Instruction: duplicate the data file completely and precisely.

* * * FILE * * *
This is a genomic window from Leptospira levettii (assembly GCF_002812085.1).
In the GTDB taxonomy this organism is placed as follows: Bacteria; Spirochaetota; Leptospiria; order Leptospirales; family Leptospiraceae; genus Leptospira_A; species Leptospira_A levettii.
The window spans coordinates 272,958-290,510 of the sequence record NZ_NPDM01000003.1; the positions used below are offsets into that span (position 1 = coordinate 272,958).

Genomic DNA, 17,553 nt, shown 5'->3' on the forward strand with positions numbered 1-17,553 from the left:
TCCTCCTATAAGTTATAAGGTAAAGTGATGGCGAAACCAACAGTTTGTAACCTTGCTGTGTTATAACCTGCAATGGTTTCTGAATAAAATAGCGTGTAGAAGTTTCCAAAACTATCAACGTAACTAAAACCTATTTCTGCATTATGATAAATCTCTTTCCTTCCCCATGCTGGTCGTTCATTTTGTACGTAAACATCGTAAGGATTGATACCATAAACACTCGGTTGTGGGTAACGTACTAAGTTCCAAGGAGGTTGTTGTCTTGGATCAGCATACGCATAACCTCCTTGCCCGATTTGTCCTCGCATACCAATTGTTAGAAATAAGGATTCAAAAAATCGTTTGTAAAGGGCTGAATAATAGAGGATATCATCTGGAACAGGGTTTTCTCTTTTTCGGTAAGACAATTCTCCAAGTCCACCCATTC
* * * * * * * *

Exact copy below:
This is a genomic window from Leptospira levettii (assembly GCF_002812085.1).
In the GTDB taxonomy this organism is placed as follows: Bacteria; Spirochaetota; Leptospiria; order Leptospirales; family Leptospiraceae; genus Leptospira_A; species Leptospira_A levettii.
The window spans coordinates 272,958-290,510 of the sequence record NZ_NPDM01000003.1; the positions used below are offsets into that span (position 1 = coordinate 272,958).

Genomic DNA, 17,553 nt, shown 5'->3' on the forward strand with positions numbered 1-17,553 from the left:
TCCTCCTATAAGTTATAAGGTAAAGTGATGGCGAAACCAACAGTTTGTAACCTTGCTGTGTTATAACCTGCAATGGTTTCTGAATAAAATAGCGTGTAGAAGTTTCCAAAACTATCAACGTAACTAAAACCTATTTCTGCATTATGATAAATCTCTTTCCTTCCCCATGCTGGTCGTTCATTTTGTACGTAAACATCGTAAGGATTGATACCATAAACACTCGGTTGTGGGTAACGTACTAAGTTCCAAGGAGGTTGTTGTCTTGGATCAGCATACGCATAACCTCCTTGCCCGATTTGTCCTCGCATACCAATTGTTAGAAATAAGGATTCAAAAAATCGTTTGTAAAGGGCTGAATAATAGAGGATATCATCTGGAACAGGGTTTTCTCTTTTTCGGTAAGACAATTCTCCAAGTCCACCCATTC